Excitement surrounding the Senators is paying off at the box office

TORONTO — The work done in the off-season has been good for business for the Ottawa Senators.

While the Senators started the National Hockey League season with a 4-1 loss to the Buffalo Sabres on Thursday night, that hasn’t put a damper on the excitement and the anticipation for Tuesday night’s home opener against the Boston Bruins at the Canadian Tire Centre.

Speaking to the Postmedia Senators’ panel on Friday, Anthony LeBlanc, the club’s president of business operations, said the matchup with the Bruins would be a sellout and he was confident the organization would reap the benefits of a revamped roster.

The changes made by general manager Pierre Dorion, head coach D.J. Smith and the rest of the hockey operations staff have created excitement, as did the June announcement of a successful bid for a new rink at LeBreton Flats.

“It’s well-documented what an incredible off-season this was for us,” LeBlanc said. “Every (move) we saw a spike in season-ticket requests. At this point, we’re over 60 per cent up in season-seat memberships, which is a tremendous metric.

“We have to be realistic, and it’s also been well-documented, we were one of the lower teams in the league with season-ticket base. We are definitely moving this in the right direction, but, from a fan perspective, people are so excited about the game here Tuesday night.”

The place will be packed and it will feel like a playoff atmosphere. There will be more full houses than we’ve seen in the past five seasons.

“Right now we’re searching for any inventory we can find because this is going to be an absolute clean sellout. It will be the biggest crowd in this building in five years,” LeBlanc said. “We’re certainly budgeting for more sellouts than this club has seen (in a long time).

“I’ve only been with the club for two and a half years, and in that time we haven’t really had the opportunity to sell out because of the pandemic. You look back at 2017, when I came back to Ottawa from Phoenix, I certainly haven’t seen the optimism, excitement and demand for tickets. We anticipate significantly more sellouts.

“But we have to be honest. There’s going to be some rough games for us. There will be some games with empty seats. We’re going to do everything we can to implore people to come out to games. I do like the trends I’m seeing on that side.”

The corporate community has also started to return. The Senators completed a three-year deal with local high-tech company Kinaxis for players to wear its logo on their helmets during road games. That happened for the first time in Buffalo on Thursday night.

Kinaxis reached out and wanted to be involved. LeBlanc said he’d be meeting with more corporate sponsors over the next few weeks to see if they could find a fit to do business, too. The Senators are still trying to sell ad space on jerseys, but they’re hardly alone on that front.

“People want to get involved and there’s a desire to get involved,” LeBlanc said. “One of the things that is interesting is the number of corporate sponsors and partners that the club has had over the years that currently are no longer sponsors, and haven’t been for a couple of years, that are putting their hands up.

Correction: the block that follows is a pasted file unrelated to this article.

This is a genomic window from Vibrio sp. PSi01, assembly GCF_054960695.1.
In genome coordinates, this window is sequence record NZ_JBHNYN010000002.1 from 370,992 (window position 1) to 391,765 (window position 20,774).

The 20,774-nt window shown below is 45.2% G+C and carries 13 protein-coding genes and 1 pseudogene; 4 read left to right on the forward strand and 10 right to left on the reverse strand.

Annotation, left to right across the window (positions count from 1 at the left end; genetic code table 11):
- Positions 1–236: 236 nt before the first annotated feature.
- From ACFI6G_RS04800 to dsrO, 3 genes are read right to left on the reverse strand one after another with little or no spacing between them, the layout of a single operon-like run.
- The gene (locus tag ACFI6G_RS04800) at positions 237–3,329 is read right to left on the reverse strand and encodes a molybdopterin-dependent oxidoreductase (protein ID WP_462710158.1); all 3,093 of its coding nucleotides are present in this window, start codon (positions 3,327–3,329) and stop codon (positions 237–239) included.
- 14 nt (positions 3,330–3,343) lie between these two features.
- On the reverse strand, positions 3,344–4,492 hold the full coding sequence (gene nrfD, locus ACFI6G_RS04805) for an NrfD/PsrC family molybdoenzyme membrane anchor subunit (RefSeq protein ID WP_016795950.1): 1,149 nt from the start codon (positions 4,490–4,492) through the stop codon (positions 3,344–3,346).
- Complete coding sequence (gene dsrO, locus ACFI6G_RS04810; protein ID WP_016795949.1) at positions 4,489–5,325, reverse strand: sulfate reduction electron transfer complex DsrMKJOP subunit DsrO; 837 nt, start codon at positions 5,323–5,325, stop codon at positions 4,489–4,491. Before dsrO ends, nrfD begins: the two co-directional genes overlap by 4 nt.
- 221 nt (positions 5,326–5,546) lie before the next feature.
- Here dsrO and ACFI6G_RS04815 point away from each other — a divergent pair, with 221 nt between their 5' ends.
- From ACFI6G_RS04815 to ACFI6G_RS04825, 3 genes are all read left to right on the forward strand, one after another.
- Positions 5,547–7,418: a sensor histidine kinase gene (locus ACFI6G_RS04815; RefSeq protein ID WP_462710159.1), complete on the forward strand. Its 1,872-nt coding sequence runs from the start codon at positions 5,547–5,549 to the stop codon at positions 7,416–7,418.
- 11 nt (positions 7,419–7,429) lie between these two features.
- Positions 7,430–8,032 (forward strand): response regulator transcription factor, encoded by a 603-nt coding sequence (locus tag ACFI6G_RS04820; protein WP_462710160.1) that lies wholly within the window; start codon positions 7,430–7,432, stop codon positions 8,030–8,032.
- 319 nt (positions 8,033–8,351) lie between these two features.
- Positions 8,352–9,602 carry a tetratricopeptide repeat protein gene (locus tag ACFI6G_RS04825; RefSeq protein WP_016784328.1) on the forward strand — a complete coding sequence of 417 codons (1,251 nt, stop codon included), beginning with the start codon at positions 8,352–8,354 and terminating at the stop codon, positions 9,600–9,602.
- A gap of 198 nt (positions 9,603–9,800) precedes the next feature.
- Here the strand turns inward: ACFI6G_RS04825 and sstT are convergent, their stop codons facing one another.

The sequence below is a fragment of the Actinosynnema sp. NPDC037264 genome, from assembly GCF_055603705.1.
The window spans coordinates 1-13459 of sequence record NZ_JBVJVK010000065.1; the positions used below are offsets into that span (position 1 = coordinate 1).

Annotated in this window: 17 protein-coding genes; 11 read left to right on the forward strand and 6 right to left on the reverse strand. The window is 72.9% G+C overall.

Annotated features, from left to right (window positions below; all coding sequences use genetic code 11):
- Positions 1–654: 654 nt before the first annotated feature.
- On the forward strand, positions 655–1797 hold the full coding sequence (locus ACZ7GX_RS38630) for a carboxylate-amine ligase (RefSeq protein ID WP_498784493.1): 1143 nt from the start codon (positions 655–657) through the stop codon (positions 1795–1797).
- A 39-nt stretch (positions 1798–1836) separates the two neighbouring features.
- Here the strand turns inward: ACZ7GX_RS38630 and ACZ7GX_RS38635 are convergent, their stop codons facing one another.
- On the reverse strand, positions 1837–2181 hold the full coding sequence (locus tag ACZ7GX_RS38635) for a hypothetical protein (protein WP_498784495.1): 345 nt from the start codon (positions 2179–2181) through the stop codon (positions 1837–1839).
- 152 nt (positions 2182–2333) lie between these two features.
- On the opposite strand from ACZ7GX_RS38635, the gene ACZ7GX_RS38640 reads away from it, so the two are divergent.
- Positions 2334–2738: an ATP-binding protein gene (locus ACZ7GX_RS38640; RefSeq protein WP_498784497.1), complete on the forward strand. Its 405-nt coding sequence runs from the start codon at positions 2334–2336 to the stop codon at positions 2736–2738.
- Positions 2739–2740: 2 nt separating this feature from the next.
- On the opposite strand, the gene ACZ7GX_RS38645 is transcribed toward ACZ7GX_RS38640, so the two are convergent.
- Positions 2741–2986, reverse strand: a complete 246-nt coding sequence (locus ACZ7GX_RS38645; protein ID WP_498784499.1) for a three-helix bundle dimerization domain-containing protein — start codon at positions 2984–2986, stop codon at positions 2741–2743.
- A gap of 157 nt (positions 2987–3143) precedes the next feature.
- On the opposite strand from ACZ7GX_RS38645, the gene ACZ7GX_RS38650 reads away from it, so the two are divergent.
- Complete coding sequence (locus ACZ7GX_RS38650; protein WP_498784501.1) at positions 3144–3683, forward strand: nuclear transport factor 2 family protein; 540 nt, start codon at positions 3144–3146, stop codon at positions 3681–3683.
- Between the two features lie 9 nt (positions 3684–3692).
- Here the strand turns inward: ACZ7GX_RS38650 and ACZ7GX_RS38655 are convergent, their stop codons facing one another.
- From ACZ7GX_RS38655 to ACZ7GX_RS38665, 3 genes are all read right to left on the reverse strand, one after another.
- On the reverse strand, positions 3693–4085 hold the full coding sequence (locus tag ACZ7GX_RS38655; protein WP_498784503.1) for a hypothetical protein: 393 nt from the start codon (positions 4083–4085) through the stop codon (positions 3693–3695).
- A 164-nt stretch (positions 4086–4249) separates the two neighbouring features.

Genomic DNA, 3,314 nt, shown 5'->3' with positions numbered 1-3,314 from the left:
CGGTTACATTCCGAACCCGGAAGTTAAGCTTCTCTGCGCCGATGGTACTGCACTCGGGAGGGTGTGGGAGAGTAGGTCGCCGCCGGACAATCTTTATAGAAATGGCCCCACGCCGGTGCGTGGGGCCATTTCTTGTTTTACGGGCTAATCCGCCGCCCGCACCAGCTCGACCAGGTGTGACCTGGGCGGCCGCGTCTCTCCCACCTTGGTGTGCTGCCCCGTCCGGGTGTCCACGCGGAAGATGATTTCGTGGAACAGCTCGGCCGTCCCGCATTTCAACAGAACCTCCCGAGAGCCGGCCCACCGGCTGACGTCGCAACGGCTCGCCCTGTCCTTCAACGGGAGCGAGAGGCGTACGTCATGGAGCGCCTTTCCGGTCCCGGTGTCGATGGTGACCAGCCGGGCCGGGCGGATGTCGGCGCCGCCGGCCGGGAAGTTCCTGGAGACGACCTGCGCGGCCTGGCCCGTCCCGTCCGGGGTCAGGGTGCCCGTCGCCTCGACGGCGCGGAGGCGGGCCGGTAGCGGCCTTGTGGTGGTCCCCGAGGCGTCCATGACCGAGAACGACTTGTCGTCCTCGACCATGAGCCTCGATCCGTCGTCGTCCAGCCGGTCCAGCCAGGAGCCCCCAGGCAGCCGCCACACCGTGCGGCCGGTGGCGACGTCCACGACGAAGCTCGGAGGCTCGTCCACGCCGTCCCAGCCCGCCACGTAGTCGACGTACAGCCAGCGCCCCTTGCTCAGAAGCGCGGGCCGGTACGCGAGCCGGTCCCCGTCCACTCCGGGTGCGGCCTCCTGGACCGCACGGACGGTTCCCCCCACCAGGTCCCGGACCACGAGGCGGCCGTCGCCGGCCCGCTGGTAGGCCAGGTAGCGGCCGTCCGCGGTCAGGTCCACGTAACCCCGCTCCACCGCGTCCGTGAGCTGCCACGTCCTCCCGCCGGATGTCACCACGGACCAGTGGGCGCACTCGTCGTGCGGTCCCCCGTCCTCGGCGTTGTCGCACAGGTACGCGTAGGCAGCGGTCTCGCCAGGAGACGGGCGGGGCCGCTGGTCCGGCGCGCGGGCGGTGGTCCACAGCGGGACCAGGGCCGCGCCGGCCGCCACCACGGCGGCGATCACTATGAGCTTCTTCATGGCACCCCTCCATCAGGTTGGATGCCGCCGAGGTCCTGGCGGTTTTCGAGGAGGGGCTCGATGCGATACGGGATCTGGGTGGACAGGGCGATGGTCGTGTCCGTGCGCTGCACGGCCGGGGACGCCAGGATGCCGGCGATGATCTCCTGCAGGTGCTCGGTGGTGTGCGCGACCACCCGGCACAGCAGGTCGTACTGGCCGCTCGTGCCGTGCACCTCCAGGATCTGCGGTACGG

“That’s a really, good positive sign.”

Naturally, to sustain the good feeling in the community, the Senators need to have success on the ice by pushing for a Stanley Cup playoff spot. The roster changes were made because the Senators want to be playing meaningful games in March and April.

If that happens, it could benefit the organization at the box office as well. There’s nothing like a playoff run that makes people want to head to the rink.

Work is continuing on building a new home for the Senators at LeBreton Flats.

The Senators brought their consultants on the project into town last week to meet with officials from the National Capital Commission. The representatives walked the space where the building will be located and even rode the LRT from Bayview to Pimisi Station.

The Senators signed a memorandum of understanding with the NCC in June. There’s a timeframe of 15 months to get a lease in place. Ideally, everything will be on paper by September 2023.

“We have had multiple discussions and meetings (with the NCC) throughout the process,” LeBlanc said. “It’s ongoing behind the scenes.”

Erin Crowe, the Senators’ chief financial officer, and LeBlanc are working on the bid with the NCC and the club’s partners.

Along with Dorion, they stay in touch regularly with the three-person board of Sheldon Plener, Larry Zeifman and John Miszuk. They were put in place by late owner Eugene Melnyk to operate the franchise for his daughters, Anna and Olivia.

“It’s been really, strong consultative process, but, at the same time, the board is letting Erin, Pierre and myself operate the business,” LeBlanc said. “I think you can see the efficiencies with our organization.”

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Copyright Postmedia Network Inc., 2022

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